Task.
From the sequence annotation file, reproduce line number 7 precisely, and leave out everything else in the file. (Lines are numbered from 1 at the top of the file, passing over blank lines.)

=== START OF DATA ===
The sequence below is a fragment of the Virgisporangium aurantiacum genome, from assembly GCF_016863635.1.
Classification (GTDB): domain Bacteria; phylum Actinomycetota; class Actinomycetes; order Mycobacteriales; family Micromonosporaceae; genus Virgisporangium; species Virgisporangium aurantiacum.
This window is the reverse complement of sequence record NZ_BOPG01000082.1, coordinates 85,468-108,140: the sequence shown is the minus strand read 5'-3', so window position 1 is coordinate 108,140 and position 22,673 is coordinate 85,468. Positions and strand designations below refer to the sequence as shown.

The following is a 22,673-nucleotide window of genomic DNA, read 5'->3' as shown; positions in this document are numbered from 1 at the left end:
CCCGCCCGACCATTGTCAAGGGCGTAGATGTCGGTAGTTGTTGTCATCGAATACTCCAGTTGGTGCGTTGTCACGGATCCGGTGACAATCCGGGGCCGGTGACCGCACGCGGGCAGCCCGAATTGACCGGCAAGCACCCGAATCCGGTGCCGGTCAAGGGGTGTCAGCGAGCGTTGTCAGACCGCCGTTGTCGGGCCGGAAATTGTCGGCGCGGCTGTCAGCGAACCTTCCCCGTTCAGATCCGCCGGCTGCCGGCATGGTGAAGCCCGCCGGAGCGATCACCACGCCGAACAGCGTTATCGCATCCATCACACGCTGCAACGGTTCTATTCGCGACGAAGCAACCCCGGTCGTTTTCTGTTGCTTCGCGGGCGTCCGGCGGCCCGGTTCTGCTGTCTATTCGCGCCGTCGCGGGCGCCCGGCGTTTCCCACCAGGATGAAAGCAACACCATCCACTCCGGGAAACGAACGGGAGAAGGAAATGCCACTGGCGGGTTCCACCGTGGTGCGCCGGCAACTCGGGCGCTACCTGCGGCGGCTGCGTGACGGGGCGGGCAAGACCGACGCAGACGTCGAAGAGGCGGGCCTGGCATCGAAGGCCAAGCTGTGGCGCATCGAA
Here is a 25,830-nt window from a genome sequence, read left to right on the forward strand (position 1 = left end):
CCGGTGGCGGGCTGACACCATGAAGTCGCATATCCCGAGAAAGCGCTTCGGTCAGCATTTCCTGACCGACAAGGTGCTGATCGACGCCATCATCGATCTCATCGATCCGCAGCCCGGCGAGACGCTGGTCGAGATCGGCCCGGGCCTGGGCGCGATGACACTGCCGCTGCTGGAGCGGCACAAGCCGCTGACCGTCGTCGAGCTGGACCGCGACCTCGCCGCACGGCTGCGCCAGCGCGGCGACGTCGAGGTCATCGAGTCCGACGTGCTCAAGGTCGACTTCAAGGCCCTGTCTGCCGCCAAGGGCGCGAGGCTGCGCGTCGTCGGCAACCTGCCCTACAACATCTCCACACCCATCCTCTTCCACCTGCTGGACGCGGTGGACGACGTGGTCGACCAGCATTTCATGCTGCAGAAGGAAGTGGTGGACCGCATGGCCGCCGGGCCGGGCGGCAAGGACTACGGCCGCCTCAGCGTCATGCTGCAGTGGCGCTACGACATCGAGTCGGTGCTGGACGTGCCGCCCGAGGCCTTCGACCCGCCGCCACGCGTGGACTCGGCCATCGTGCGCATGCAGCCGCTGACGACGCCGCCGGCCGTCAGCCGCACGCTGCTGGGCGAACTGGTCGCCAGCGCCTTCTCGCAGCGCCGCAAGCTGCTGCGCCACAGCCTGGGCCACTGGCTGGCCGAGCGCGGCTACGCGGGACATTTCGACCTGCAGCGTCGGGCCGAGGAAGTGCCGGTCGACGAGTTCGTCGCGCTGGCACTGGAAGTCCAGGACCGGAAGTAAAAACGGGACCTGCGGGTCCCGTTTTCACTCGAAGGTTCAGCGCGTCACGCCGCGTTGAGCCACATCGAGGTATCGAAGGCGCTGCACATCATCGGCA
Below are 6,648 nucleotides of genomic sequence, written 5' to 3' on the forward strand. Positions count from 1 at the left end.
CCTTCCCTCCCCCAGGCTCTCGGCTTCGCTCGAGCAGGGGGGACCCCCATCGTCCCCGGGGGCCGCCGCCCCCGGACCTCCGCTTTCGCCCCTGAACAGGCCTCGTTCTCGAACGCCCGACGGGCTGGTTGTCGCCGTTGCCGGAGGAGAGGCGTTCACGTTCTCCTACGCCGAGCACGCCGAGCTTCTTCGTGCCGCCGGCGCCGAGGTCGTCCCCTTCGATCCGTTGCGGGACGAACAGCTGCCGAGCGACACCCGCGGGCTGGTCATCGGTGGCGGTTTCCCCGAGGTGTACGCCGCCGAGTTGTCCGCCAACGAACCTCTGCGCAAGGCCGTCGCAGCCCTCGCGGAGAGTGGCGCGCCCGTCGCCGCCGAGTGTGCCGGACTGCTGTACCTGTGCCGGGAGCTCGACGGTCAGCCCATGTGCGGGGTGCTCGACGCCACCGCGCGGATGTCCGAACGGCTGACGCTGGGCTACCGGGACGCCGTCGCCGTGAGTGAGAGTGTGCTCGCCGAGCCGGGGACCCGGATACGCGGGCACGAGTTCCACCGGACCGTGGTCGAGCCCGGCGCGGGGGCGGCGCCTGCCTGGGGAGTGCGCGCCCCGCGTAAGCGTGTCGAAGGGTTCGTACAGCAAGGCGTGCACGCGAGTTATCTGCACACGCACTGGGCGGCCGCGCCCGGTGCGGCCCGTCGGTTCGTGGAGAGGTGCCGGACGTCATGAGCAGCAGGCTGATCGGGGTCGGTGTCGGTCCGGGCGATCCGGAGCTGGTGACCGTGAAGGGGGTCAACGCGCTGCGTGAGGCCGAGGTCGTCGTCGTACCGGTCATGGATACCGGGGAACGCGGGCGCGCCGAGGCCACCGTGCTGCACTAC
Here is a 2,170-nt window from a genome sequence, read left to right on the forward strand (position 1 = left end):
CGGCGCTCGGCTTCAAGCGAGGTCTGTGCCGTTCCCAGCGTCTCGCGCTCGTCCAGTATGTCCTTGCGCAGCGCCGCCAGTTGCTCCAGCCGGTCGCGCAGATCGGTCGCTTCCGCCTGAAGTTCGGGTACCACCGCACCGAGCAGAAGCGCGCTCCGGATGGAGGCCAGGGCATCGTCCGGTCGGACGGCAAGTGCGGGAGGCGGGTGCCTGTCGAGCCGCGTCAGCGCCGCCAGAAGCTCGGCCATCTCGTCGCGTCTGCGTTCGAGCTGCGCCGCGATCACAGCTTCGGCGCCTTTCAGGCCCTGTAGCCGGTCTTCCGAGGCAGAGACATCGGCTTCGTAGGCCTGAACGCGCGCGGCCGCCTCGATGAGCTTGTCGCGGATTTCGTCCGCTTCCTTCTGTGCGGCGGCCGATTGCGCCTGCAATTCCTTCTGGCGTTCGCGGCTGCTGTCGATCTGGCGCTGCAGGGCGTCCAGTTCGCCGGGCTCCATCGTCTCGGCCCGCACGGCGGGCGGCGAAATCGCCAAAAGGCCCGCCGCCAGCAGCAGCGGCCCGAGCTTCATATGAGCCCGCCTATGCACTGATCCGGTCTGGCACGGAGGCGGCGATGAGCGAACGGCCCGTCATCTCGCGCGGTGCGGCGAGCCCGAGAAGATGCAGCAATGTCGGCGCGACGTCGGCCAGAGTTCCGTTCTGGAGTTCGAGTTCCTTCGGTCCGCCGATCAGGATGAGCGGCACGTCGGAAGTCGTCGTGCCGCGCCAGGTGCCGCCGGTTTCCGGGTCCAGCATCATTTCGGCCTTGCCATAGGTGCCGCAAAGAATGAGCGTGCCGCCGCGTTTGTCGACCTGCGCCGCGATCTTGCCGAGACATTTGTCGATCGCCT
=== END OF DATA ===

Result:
CCGGTGGCGGGCTGACACCATGAAGTCGCATATCCCGAGAAAGCGCTTCGGTCAGCATTTCCTGACCGACAAGGTGCTGATCGACGCCATCATCGATCTCATCGATCCGCAGCCCGGCGAGACGCTGGTCGAGATCGGCCCGGGCCTGGGCGCGATGACACTGCCGCTGCTGGAGCGGCACAAGCCGCTGACCGTCGTCGAGCTGGACCGCGACCTCGCCGCACGGCTGCGCCAGCGCGGCGACGTCGAGGTCATCGAGTCCGACGTGCTCAAGGTCGACTTCAAGGCCCTGTCTGCCGCCAAGGGCGCGAGGCTGCGCGTCGTCGGCAACCTGCCCTACAACATCTCCACACCCATCCTCTTCCACCTGCTGGACGCGGTGGACGACGTGGTCGACCAGCATTTCATGCTGCAGAAGGAAGTGGTGGACCGCATGGCCGCCGGGCCGGGCGGCAAGGACTACGGCCGCCTCAGCGTCATGCTGCAGTGGCGCTACGACATCGAGTCGGTGCTGGACGTGCCGCCCGAGGCCTTCGACCCGCCGCCACGCGTGGACTCGGCCATCGTGCGCATGCAGCCGCTGACGACGCCGCCGGCCGTCAGCCGCACGCTGCTGGGCGAACTGGTCGCCAGCGCCTTCTCGCAGCGCCGCAAGCTGCTGCGCCACAGCCTGGGCCACTGGCTGGCCGAGCGCGGCTACGCGGGACATTTCGACCTGCAGCGTCGGGCCGAGGAAGTGCCGGTCGACGAGTTCGTCGCGCTGGCACTGGAAGTCCAGGACCGGAAGTAAAAACGGGACCTGCGGGTCCCGTTTTCACTCGAAGGTTCAGCGCGTCACGCCGCGTTGAGCCACATCGAGGTATCGAAGGCGCTGCACATCATCGGCA